So now all we had to do was get out of Mali. Easier said than done. We considered exploring other parts of West Africa but ran into a few roadblocks. In Guinea there had recently been elections that were marred by all sorts of political and ethnic violence resulting at one stage in the closing of all borders. By the time we were ready to leave it was possible to fly in but we were not so sure if the land borders would be passable which might preclude us from crossing into adjacent countries. So with Guinea as a possible roadblock to onward travel Senegal, Sierra Leone, and Liberia were out. We'd just come from Mauritania. Niger had Al Qaeda issues and is not such an easy place to breeze around to begin with. How about Cote D'Ivoire? This was right around the time Laurent Gbagbo decided any presidential election not resulting in his victory must be bullshit so he refused to step down. Civil war is much, much easier. We took a look at Burkina Faso but discovered that its visa fee was well over $100 for reasons no one seems to understand. I suppose it was just as well seeing as the prospect of more long, drawn out bus rides did not tickle our fancies. Land crossings were out.

Flying anywhere from Mali is expensive. Anywhere. We thought about Gabon, described by J. Michael Fay as 'Africa's last Eden.' It is insanely expensive but we had the 'once in a lifetime look at this wild hair up my ass' attitude towards the country. Unfortunately, many of the eco-tour conservation efforts we were hoping to experience had fizzled. Due to a conflict with Gabon's regulatory aviation body the premier eco lodge (Loango Lodge owned by Africa's Eden) was forced to shut down. We thought about Equatorial Guinea but discovered that the country is less than welcoming to tourists. You have to buy a permit just to carry a camera ($80 I believe) and then constantly show it, your passport, and who knows what else to every Tom, Dick, and Harry in a uniform. We considered the Congo and the prospect of tracking down Lowland Gorillas but discovered it is a logistical nightmare requiring a little more foresight than I am normally capable of. And we'd read reports that a troop of gorillas had been hit hard by Ebola. How fortuitous.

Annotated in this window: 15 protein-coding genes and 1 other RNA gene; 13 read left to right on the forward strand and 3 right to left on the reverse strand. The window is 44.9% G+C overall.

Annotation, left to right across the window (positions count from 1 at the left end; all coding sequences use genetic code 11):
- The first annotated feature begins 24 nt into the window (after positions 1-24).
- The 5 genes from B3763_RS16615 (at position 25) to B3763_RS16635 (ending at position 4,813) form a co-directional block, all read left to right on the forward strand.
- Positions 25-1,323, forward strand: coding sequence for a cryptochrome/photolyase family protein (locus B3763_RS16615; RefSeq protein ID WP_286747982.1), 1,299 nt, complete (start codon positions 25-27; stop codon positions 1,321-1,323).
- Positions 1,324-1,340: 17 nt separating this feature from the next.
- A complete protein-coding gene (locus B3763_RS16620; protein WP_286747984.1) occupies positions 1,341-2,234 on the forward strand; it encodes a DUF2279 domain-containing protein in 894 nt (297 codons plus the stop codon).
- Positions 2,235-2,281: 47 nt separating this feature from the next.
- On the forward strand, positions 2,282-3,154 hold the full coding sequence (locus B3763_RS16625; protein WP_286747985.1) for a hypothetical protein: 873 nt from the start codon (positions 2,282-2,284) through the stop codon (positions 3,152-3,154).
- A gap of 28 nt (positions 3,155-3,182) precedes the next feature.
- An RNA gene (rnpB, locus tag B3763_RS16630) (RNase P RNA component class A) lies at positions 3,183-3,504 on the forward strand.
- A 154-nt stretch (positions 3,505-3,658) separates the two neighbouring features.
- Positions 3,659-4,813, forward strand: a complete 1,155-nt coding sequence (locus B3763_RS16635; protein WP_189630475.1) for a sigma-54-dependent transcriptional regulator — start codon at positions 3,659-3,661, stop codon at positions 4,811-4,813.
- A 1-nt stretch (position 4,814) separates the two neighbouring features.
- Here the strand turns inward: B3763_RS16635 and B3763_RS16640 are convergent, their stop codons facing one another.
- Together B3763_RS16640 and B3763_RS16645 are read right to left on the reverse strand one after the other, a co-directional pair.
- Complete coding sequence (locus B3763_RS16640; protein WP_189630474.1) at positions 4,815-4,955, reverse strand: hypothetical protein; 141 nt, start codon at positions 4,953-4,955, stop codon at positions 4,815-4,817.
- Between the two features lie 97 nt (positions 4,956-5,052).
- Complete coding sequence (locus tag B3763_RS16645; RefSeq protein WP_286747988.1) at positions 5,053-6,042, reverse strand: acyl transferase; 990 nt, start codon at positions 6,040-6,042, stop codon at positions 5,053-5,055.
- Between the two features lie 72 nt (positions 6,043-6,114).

This all became more than a little vexing. We decided it was time to get out of West Africa. Since it is expensive to fly anywhere we concluded that we might as well just head all the way to South Africa for shits and giggles. First problem solved. The next problem was buying the ticket. We went to a travel agent but found they had just closed for the weekend. The fact that it was New Year's Eve weekend did not exactly help.

We tried buying tickets online but had a problem using our credit cards. As it happens it can be exceedingly difficult to do so because banks find purchases from West Africa inherently suspicious. One of the owner's of our hotel said he normally has a friend back in the UK buy the tickets online for him so he can avoid the hassle of faxes or bank transfers. We simply could not purchase our tickets. We tried Opodo, Edreams, Ethiopian Airlines, Etihad Airlines, Kenya Airlines, so on and so forth muther fucker! 

I thought I was going to lose my shit but on New Year's Eve around 8 pm we managed to buy our tickets at the eleventh hour from….drum roll please…Expedia.com for a flight leaving early the next morning. And it was on Ethiopian Airlines! We could not buy the flight from their website directly but Expedia.com, based in the U.S.A, was no problem. Right.

We had some extra cash (around 25,000 CFA - $50 US) but thought we would buy food at the airport and exchange the rest. When we arrived for our early morning flight we discovered there was nowhere to buy drinks or food and no place to exchange money. Excellent. I could either use the CFAs to wipe my ass or as souvenirs. I'm still deciding. 

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'Love me or hate me, but spare me your indifference.' -- Libbie Fudim